While the race is on, the best response may be counter intuitive. If you are spinning out of control, sometimes you have to “gas it” to recover. In any case you may not have time to think much. Training is necessary for times of deep crisis.

However, trusting the numbers during a crisis or when planning your next move is often the best way to guide yourself out and learn from the mistake or natural experiment.

Often mistakes involve not trusting the numbers out of fear or wishful thinking. The most common scenario is judgmental adjustments – a little padding here and there for safety or a gratuitous allowance for a shortfall. These judgments are often repeated and compounded, killing margins and driving actions off track.

Natural experiments are situations where inputs are varied unintentionally. They can go unnoticed if you always look at overall numbers and not the details. And variation is often misunderstood. Causation and correlation are easy to confuse. Human nature and human interest get involved, e.g. successful salespeople see themselves, not their assigned accounts as their source of success.

You can’t assume accuracy in your numbers. People code and count things differently. Performance numbers get “gamed.” Conversions and aggregations introduce error. Things get mislabeled. Time periods don’t match. It pays to test any numbers you use until you are sure what they mean and how reliable they are.

But, especially where things go wrong, or results vary, your best source of new tactics and strategies to prevent failure, replicate success, grow or maintain your business and make it more rewarding and less stressful is in creative, quantified analysis of the facts.

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Friday, March 4, 2011

Why Your Audience Wants to Talk About Your Content

You can’t assume your audience wants your information only for themselves.  People seek information to share and trade, primarily in conversation as was discussed at the Inbound Marketing Conference last fall.  This primal hunt is especially vital to event curation.

Content that bears repeating is valuable to people.  Providing “remarkable content” is touted as a way to generate online social media conversation that potentially “goes viral” (dirty secret: it rarely happens without a big boost from mass media).  But if information is your product rather than a means to sell something else, you still should think about what your audience will want to share and trade with others.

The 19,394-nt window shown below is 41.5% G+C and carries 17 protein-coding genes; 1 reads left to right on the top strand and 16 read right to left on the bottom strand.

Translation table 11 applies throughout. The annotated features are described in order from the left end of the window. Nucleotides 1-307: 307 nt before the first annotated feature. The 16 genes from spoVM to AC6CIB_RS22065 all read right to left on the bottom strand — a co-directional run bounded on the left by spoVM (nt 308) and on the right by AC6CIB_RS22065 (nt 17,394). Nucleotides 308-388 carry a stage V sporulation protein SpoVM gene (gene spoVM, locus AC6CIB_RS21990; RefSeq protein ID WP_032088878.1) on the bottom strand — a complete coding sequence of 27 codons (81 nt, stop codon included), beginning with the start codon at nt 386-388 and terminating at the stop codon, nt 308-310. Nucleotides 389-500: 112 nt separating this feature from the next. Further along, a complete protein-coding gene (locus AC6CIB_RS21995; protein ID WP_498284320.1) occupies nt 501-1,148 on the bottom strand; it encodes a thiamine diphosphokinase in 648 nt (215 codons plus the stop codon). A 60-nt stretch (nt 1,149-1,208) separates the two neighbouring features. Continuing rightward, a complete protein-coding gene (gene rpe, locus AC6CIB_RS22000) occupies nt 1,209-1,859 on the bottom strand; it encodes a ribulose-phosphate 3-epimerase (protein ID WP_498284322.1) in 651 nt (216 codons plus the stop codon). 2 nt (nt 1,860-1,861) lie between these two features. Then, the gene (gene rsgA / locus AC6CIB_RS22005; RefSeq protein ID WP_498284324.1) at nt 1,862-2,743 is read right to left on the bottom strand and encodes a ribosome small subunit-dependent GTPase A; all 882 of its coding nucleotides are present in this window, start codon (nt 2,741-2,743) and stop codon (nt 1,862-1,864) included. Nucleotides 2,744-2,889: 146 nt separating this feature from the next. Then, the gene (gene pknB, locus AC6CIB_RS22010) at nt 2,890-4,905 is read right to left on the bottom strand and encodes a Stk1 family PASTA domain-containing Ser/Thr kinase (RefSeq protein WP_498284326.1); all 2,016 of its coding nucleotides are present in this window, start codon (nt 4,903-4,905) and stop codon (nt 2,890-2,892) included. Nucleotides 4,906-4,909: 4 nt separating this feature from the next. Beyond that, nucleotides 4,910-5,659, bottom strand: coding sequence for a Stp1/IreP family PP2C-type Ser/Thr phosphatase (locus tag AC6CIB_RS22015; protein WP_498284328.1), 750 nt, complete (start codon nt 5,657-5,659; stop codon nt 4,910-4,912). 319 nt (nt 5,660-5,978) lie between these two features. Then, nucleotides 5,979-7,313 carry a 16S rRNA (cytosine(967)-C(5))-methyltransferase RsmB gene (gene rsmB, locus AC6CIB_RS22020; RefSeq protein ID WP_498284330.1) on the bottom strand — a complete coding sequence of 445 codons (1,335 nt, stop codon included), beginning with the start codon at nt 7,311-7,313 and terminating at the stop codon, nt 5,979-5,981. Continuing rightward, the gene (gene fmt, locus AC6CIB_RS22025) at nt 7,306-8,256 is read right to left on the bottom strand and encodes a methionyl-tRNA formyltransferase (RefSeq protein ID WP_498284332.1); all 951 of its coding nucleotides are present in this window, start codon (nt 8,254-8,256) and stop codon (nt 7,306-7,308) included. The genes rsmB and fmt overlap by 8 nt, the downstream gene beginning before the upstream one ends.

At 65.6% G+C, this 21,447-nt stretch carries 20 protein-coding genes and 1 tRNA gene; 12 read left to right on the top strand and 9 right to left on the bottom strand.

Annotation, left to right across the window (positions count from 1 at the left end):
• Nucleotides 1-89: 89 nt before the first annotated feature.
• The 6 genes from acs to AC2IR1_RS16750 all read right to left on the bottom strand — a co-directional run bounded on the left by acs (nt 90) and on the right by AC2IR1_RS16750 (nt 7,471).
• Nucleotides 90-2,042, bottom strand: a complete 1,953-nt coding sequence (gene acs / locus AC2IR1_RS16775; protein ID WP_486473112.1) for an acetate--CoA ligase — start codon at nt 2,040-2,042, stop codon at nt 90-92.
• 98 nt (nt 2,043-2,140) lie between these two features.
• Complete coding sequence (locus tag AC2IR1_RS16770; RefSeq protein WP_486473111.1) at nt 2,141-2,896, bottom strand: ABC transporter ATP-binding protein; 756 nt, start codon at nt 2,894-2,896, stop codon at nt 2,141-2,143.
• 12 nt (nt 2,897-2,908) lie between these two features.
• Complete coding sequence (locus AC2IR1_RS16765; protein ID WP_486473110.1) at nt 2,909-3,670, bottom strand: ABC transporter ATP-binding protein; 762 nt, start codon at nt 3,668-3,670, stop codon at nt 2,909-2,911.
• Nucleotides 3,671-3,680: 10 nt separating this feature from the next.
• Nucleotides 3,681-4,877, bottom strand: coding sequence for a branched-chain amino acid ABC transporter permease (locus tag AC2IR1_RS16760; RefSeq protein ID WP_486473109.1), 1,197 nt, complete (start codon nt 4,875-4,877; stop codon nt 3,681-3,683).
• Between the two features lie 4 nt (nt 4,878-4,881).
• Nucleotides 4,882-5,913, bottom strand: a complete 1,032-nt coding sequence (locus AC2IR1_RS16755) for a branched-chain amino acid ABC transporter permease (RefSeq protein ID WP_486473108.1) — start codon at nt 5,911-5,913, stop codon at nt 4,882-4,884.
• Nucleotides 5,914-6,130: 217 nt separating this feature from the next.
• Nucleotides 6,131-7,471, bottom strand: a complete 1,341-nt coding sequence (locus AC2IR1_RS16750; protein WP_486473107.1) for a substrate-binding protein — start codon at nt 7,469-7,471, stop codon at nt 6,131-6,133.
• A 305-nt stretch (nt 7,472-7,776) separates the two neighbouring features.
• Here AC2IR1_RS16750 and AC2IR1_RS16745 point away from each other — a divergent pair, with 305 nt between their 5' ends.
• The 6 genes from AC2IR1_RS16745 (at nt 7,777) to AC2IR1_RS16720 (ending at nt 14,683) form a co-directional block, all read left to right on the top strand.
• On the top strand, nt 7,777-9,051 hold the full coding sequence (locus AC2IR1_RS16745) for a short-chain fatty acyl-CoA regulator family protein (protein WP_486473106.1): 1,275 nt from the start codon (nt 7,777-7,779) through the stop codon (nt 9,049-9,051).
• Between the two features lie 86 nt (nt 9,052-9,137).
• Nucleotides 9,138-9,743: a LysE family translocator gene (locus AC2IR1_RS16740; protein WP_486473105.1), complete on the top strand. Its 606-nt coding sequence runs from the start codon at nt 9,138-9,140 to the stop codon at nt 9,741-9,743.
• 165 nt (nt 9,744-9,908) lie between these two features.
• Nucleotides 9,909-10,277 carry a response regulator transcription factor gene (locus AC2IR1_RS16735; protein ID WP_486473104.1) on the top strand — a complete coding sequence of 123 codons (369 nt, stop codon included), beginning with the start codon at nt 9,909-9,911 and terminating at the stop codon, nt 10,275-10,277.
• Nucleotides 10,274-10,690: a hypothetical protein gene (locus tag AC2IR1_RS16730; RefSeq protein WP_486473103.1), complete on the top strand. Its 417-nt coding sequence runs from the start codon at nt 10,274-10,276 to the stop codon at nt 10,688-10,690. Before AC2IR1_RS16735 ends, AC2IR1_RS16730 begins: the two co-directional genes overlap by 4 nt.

Whether “useful or bizarre,” according to Pablo Boczkowski, a professor at the Northwestern University School of Communication, “what the mass public wants is something to talk about.”  Your humble blogger heard him at an MIT Comparative Media Studies Forum:  "Online News: Public Sphere or Echo Chamber?"

Similarly, Eric Ly, co-founder of Linkedin and the founder and CEO of Presdo credits NPR’s online success to their focus on news that “our friends will want to talk about.”  Eric spoke in a recent TSNN webinar promoting the MTO (MeetingTechOnline) Summit  – an event coming up in Chicago.

Trade information consumers are not that different.  Certainly business or professional consumers seek to improve their work performance directly with information.  However, they also seek information they can share and trade, in order to maintain and build their professional networks.

The promise of quickly providing a “talking knowledge” of a specialized field was the unique selling proposition of a trade event your humble blogger successfully promoted for many years, in the field of state and local government policy and purchasing.  A lot of information sharing and trading took place right at the event, because so many key people in the field attended, but the formal program gave attendees an authoritative overview designed to help them in their various professional circles outside the event.

Provocative and memorable talking points not only give recipients something to impart to others, they give recipients a common bond with others - a sense of “being in the know.”  That's one reason sports news is popular in the mass market..  But the bonding capacity also applies to specialized interests.  Your humble blogger in recent conversation started to quote the former Comptroller General of the United States, David Walker, (not exactly a household name) and was pleasantly surprised to have the quote completed and correctly attributed.   The connection of common interest was thus established.

Across all media and especially at face-to-face events, where the the social side is instantaneous, content developers should never assume that their audiences want entertainment strictly as a personal experience and utility only for direct application.  At least equally strong is the audience desire for content that can be used to strengthen ties to other people.  Feel free to mention this idea to a colleague!